Background and aims: Greater egg consumption is associated with poor glycemic control. However, greater egg intake could simply be a marker for other dietary indiscretions such as greater intake of energy or saturated fat, which may influence glycemic control. We examined the association between egg consumption and total energy intake and saturated fat intake, measured using the remote food photography method. Methods: An observational study was conducted with 48 healthy adults consuming ≥1 eggs/week. Photographs of all meals consumed for seven days were captured via a smartphone application called SmartIntake® and analyzed for nutrient intake. Fasting blood samples were collected. Linear correlations between egg consumption and nutrient intake or measures of glycemic control were determined. Results: Daily egg intake was significantly associated with cholesterol intake, but not with the daily energy and saturated fat intake or measures of glycemic control. Conclusions: Higher consumption of eggs in free-living conditions was not associated with undesirable profiles of macronutrient intake, total EI, or an impaired glycemic profile in this study population. Thus, the assertion that eggs are linked with impaired glycemic control because of the accompanying intake of greater energy and saturated fat, does not appear valid. Trial registration: NCT 03404700.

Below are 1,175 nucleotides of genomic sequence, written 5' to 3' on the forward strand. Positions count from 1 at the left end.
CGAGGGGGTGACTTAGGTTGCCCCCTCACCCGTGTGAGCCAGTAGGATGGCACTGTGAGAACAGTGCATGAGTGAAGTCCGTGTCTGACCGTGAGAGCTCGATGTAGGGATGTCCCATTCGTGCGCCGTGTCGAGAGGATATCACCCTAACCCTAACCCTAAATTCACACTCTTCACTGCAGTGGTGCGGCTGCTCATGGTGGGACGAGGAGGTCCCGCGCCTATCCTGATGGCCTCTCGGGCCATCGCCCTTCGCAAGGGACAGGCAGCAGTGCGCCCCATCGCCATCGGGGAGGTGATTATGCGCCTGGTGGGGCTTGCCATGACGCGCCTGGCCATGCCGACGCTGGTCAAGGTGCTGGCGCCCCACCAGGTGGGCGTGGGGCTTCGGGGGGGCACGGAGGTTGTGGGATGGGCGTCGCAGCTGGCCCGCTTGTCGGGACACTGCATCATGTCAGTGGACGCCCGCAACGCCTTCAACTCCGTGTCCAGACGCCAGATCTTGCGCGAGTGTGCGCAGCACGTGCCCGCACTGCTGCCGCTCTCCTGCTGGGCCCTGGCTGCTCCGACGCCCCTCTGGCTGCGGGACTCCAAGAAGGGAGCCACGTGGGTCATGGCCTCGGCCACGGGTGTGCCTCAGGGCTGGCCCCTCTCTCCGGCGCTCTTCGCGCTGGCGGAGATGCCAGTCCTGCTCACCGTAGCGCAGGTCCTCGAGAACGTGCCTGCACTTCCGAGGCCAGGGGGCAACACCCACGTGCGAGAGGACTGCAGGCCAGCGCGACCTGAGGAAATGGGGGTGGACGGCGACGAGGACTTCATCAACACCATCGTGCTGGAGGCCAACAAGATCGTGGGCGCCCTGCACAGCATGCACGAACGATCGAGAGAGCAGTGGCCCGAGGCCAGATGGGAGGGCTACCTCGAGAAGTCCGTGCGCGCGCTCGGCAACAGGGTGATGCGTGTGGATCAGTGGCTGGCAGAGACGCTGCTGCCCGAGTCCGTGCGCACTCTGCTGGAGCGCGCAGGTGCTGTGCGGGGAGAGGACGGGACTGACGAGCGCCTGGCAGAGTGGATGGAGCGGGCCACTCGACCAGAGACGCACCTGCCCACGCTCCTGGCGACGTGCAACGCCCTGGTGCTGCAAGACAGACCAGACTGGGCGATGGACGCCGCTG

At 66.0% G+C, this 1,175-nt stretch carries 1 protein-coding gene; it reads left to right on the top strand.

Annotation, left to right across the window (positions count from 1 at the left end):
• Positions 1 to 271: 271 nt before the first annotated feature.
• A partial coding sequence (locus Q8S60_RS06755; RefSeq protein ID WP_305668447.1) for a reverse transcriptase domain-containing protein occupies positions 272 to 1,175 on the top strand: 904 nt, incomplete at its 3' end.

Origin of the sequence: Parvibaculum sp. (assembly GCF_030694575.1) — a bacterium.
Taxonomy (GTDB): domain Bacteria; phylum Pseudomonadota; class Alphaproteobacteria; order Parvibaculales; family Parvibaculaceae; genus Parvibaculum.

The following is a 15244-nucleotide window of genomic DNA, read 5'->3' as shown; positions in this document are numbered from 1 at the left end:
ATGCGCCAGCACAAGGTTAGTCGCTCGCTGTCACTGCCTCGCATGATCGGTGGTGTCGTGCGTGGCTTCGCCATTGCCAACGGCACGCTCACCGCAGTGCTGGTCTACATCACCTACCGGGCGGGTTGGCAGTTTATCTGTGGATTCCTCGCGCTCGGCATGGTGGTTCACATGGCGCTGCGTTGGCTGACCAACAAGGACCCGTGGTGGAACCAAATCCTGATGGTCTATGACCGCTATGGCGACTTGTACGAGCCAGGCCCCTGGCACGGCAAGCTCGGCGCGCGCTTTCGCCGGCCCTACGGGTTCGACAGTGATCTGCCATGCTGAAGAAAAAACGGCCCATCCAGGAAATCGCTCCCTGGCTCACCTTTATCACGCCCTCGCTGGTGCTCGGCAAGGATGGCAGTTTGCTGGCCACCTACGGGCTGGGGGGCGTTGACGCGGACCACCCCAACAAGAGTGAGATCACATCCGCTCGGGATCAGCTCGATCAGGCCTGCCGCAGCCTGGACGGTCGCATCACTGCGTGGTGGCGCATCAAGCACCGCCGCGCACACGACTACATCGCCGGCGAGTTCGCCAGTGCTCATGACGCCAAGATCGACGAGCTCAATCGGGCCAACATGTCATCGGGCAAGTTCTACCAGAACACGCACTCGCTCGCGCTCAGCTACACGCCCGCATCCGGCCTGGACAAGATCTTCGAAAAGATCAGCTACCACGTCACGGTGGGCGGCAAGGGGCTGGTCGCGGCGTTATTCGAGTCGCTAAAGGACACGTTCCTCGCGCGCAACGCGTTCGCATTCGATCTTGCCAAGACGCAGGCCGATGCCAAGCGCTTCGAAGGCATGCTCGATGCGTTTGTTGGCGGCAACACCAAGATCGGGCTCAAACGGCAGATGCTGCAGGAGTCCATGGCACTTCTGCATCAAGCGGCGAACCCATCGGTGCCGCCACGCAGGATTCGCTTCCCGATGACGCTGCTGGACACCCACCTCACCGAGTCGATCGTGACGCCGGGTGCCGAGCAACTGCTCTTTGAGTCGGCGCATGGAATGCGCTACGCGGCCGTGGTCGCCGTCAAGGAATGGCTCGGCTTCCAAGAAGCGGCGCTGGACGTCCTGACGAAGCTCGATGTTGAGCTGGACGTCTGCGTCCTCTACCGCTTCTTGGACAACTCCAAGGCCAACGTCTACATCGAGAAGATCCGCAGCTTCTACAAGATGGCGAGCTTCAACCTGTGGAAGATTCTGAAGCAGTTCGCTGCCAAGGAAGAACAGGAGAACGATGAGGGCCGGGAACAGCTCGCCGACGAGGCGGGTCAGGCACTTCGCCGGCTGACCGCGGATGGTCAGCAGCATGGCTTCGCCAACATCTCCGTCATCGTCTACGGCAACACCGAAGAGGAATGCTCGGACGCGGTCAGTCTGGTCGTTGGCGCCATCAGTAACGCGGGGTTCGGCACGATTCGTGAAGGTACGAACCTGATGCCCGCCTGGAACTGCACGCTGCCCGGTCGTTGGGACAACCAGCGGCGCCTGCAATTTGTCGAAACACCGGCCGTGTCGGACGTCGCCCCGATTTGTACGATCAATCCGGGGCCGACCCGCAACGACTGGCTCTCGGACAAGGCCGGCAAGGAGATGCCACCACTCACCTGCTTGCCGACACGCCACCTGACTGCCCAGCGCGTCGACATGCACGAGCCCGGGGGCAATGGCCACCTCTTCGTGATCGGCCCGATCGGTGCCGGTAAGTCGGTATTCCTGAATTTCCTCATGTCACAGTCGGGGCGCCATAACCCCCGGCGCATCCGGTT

|Number of pages||6|
|Journal||Diabetes and Metabolic Syndrome: Clinical Research and Reviews|
|State||Published - Jan 1 2021|
- Dietary intake
- Food intake
- Glycemic control
- Objective method